Once settled and settled, you’ll enjoy one of the most peaceful nights ever. If you’re lucky, you’ll have clear skies perfect for stargazing.

Read More: Review: Faver-Dykes State Park in St. Augustine

Exploring Fort Jefferson

Fort Jefferson Dry Tortugas National Park

For history buffs, the real attraction is Fort Jefferson, which was originally built as a military fortification and was later also used as a prison for Union deserters.

The most famous prisoner at the fort was Dr. Samuel Mudd, the physician who set John Wilkes Booth’s broken leg after he shot Abraham Lincoln. Visitors can see parts of the fort where he was imprisoned. Though the fort was never really finished, it spans 16 acres, making it the largest brick masonry structure in North America.

Best Time to Visit Dry Tortugas National Park

Fort Jefferson Dry Tortugas National Park

Like in Florida, there are really only two weather seasons: winter and summer. The best time to visit is during the “summer” time, which runs from May to October.

During these months, the weather is ideal with little to no wind and great water visibility for snorkeling and scuba diving.

During the winter months, which run from November through April, visitors can experience large swells and windy conditions, which means rough seas and poor water visibility for those interested in snorkeling or scuba diving. The only upside is cooler weather and fewer crowds. Historically the cooler months are January and February with lows in the lower 60s and highs in the up mid-70s.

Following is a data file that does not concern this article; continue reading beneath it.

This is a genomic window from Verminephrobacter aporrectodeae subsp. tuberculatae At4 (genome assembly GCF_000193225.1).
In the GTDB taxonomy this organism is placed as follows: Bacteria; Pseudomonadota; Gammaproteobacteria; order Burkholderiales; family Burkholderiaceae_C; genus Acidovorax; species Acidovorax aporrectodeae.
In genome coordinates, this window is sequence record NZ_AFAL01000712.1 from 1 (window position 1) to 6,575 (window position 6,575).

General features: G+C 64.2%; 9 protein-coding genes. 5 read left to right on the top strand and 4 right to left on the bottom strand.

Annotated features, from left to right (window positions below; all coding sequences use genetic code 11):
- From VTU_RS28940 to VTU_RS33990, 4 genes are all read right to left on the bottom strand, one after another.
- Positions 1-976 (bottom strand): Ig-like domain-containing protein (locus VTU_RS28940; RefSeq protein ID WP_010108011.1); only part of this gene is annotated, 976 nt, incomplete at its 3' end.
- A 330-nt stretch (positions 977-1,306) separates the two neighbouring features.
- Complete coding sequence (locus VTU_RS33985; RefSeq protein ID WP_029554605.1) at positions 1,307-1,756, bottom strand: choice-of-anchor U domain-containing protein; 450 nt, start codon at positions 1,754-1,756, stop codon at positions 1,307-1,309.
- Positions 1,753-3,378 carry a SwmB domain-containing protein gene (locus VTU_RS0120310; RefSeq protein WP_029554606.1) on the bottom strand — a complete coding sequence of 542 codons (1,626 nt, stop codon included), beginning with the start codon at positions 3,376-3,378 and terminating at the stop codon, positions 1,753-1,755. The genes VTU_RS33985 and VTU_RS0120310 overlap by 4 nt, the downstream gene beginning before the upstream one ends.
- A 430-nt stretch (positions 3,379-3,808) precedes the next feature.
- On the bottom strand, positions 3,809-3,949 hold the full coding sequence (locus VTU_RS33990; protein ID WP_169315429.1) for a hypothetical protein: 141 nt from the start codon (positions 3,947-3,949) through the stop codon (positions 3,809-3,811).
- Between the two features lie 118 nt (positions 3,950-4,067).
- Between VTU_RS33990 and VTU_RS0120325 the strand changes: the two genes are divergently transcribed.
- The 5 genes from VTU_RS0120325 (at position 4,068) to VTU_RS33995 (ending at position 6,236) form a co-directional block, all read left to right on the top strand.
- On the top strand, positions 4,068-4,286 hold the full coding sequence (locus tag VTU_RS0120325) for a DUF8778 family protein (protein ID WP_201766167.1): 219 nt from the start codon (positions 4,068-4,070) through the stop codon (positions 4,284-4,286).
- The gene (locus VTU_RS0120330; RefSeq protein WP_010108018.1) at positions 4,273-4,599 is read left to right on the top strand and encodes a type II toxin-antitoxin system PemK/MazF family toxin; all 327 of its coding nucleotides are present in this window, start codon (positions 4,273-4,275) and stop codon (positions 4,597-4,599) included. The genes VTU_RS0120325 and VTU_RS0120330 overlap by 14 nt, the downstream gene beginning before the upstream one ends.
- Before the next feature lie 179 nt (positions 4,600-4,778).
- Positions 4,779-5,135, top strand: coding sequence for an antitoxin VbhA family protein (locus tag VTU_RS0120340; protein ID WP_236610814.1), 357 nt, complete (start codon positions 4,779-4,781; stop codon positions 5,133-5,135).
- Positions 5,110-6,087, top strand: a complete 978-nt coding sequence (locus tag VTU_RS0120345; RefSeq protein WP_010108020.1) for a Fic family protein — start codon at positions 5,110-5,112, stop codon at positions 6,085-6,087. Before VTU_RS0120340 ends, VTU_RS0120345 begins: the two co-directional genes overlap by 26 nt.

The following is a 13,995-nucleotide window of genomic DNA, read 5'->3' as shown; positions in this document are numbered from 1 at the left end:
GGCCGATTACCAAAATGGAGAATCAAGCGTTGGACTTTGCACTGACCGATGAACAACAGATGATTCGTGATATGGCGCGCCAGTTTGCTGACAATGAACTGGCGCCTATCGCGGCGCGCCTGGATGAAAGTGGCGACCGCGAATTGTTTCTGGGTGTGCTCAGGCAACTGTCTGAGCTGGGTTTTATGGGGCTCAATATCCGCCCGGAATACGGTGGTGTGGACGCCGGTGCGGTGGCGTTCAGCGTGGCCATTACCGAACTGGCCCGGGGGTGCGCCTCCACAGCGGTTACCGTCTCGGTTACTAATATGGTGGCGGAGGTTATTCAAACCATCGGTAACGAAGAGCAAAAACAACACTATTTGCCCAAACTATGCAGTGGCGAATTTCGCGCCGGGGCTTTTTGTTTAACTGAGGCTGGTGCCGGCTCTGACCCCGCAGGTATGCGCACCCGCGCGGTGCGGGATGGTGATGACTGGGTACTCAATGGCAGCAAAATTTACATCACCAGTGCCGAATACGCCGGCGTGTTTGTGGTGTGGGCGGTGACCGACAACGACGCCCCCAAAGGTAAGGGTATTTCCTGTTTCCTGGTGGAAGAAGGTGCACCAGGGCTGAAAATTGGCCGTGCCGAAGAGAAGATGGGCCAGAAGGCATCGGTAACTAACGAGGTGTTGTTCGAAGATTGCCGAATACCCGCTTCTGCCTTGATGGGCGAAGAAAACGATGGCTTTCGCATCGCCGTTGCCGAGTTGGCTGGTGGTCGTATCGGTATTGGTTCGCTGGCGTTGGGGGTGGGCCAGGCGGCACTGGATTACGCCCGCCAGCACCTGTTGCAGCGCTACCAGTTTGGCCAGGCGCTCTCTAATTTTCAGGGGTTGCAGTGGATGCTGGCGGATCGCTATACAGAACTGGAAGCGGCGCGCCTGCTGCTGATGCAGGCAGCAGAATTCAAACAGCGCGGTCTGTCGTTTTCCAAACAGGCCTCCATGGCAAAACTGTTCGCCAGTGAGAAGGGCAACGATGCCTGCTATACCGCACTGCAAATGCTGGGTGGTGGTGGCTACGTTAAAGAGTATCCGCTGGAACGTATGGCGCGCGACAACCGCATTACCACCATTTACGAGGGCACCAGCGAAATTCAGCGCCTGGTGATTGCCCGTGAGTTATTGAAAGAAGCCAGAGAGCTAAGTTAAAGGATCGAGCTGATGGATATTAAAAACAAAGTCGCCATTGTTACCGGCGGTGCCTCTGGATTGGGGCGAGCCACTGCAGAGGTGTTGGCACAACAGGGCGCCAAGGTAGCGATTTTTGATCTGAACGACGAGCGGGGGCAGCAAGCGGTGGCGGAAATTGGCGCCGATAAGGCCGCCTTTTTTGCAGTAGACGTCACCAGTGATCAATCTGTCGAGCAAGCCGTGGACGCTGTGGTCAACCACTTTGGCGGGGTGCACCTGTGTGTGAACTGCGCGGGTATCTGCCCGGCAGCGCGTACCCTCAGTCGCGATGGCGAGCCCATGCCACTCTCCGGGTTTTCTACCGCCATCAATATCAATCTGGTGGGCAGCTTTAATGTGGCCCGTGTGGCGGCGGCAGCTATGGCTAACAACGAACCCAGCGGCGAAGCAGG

The water temperature drops below 77 degrees Fahrenheit from December to April. The summer months bring it to above 80 degrees Fahrenheit. The water is the warmest in July, August, and September with an average water temperature of 86 degrees Fahrenheit.

Final Thoughts

Dry Tortugas is definitely in a category of its own when it comes to National Parks. There’s something for everyone looking to enjoy this remote chain of islands. It should be a bucket list must, especially for those who love exploring the ocean and wildlife.

Just make sure you follow the rules and leave this unique location exactly how you found it.

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your ultimate guide to dry tortugas national park florida